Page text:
Months before a February attack that left 17 dead at a high school in Parkland, Fla., suspected gunman Nikolas Cruz trespassed on campus grounds and mingled with students, newly released witness statements allege.
Computer science teacher Sandra Rennie told investigators that she saw Cruz wearing a hoodie and backpack on the first day of classes at Marjory Stoneman Douglas High School in August 2017, South Florida's Sun Sentinel reported.
Cruz had been kicked out the school a year before.
“I was like, 'Oh, Nik, you’re back,' and he’s like: ‘Yeah I’m back,’ and I was like, OK, well good to have you back,” Rennie said.
She said she wasn’t alarmed when Cruz told her he was a student again, but still alerted an administrator, who escorted Cruz off school grounds.
Rennie said she also taught Cruz in an engineering class, where he “didn’t make a lot of eye contact, kept his head down a lot,” and was quiet. She described his grades as “Fs” when asked about his academic performance.
She said he once destroyed a class project consisting of bridges made out of toothpicks and Popsicle sticks so others wouldn’t get a better grade, the paper said.
Rennie also said Cruz once became angry because a school computer barred him from researching different types of hunting guns. Cruz once showed her images of disfigured people that he thought was funny.
In an August 2017 Instagram post, Cruz sent vile messages to another male in a bid for a girl’s affections and started a brawl with the student in September 2016.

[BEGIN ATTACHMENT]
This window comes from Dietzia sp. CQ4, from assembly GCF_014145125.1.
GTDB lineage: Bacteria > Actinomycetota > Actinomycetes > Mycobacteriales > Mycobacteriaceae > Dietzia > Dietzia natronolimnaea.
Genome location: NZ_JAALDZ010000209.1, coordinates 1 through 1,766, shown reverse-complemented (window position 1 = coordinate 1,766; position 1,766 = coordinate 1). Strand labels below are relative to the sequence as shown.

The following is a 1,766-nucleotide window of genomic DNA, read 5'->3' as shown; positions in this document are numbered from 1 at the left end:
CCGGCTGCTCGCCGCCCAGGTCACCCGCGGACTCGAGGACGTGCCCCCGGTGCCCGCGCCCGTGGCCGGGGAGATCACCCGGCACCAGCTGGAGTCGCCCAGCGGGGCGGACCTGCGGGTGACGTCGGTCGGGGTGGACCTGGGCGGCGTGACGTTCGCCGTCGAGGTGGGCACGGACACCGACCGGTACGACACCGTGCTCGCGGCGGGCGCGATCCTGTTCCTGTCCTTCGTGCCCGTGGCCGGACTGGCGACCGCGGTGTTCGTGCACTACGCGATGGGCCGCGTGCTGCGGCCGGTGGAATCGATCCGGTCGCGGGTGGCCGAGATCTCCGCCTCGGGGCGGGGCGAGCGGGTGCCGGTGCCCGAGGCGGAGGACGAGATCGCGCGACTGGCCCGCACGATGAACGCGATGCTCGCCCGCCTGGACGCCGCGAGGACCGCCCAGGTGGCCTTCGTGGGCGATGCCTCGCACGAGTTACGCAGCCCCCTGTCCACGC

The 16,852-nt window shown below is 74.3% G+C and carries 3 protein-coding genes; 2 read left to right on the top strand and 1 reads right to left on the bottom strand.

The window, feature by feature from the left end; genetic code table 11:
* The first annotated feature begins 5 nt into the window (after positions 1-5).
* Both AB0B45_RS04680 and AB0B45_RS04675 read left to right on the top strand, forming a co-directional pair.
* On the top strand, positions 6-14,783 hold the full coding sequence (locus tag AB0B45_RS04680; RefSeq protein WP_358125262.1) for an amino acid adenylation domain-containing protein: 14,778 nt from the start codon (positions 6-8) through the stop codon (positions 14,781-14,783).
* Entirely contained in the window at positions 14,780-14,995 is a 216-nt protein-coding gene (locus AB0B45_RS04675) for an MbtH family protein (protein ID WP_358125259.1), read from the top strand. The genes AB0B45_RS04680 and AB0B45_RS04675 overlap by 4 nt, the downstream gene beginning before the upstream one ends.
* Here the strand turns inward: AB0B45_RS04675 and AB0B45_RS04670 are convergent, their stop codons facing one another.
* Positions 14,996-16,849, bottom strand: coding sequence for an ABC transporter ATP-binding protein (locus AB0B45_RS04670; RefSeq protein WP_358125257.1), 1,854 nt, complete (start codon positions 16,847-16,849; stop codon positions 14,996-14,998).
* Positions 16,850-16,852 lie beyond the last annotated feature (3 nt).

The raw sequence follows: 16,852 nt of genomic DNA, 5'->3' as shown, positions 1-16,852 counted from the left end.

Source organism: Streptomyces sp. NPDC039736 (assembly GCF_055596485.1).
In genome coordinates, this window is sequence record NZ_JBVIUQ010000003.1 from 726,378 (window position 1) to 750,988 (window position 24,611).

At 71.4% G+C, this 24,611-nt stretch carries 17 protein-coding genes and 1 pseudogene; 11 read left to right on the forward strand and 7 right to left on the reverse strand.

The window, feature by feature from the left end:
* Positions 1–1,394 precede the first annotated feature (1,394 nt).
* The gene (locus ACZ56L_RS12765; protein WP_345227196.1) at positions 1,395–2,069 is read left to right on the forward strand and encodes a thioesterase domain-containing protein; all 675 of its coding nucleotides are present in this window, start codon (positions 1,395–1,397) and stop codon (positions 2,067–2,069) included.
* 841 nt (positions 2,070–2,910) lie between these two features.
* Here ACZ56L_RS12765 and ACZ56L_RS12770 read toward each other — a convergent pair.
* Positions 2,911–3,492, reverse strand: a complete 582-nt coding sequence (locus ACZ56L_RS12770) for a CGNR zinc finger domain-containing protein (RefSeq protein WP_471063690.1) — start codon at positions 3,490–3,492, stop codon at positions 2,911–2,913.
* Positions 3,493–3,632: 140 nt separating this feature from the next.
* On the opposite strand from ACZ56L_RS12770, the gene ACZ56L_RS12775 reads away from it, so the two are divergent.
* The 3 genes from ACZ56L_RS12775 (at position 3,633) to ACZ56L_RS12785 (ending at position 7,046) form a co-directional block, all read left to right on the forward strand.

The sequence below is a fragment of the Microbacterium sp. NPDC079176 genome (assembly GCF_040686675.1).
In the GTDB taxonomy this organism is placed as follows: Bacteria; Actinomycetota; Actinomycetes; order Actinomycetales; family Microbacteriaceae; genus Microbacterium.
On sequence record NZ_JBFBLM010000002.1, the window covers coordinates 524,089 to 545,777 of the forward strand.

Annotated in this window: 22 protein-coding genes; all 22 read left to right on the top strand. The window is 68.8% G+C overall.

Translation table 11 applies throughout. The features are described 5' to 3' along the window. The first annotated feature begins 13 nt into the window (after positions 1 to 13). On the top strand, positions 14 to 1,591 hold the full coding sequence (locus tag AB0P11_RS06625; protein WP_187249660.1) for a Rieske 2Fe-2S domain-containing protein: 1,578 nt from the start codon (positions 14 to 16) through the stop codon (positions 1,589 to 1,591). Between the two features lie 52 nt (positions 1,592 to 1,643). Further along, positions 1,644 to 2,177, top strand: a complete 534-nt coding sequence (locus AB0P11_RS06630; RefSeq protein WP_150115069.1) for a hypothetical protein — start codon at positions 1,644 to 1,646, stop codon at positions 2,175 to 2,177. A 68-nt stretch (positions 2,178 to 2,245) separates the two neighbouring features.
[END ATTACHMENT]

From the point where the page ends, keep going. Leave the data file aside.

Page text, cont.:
“I will kill you!!!!! Iam going to shoot you dead,” read a transcript of one his diatribes.
On Valentine’s Day, Cruz returned to the Parkland, Fla., school armed with an AR-15 rifle and killed 17 students and staff members and injured another 17, according to authorities. A security guard thought he was carrying a duffel bag but did not confront him, according to the statements.
Cruz also allegedly threatened to shoot his brother and mother in separate past incidents.
Rennie’s comments were part of several witness statements that prosecutors released Friday.
Security Specialist Kelvin Greenleaf said he viewed security footage showing Cruz inside a school building. He relayed the information to Scot Peterson, a Broward County school resource officer, according to the paper.
He said he passed a Coral Springs police officer running toward the shooting.
Winfred Porter, an assistant principal at the high school called for an evacuation after hearing the fire alarm and seeing a control panel in the administration building that indicated the problem was a gas leak.
Campus monitor Elliot Bonner called in a Code Red to lock down the school after hearing the gunshots.
The Associated Press contributed to this report.